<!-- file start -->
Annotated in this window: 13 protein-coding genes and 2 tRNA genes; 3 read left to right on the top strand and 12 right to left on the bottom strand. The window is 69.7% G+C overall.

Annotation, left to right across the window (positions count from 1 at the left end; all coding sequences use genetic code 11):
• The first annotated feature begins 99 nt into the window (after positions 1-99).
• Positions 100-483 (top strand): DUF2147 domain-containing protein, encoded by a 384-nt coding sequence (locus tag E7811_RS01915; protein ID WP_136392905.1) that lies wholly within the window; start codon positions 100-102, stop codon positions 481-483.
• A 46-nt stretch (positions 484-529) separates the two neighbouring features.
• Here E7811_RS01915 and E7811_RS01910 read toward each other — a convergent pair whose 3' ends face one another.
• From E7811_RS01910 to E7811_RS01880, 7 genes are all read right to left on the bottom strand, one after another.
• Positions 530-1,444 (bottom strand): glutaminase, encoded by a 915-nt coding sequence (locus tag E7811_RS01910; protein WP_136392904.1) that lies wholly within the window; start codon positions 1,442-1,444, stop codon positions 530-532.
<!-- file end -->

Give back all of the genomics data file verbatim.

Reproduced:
Annotated in this window: 13 protein-coding genes and 2 tRNA genes; 3 read left to right on the top strand and 12 right to left on the bottom strand. The window is 69.7% G+C overall.

Annotation, left to right across the window (positions count from 1 at the left end; all coding sequences use genetic code 11):
• The first annotated feature begins 99 nt into the window (after positions 1-99).
• Positions 100-483 (top strand): DUF2147 domain-containing protein, encoded by a 384-nt coding sequence (locus tag E7811_RS01915; protein ID WP_136392905.1) that lies wholly within the window; start codon positions 100-102, stop codon positions 481-483.
• A 46-nt stretch (positions 484-529) separates the two neighbouring features.
• Here E7811_RS01915 and E7811_RS01910 read toward each other — a convergent pair whose 3' ends face one another.
• From E7811_RS01910 to E7811_RS01880, 7 genes are all read right to left on the bottom strand, one after another.
• Positions 530-1,444 (bottom strand): glutaminase, encoded by a 915-nt coding sequence (locus tag E7811_RS01910; protein WP_136392904.1) that lies wholly within the window; start codon positions 1,442-1,444, stop codon positions 530-532.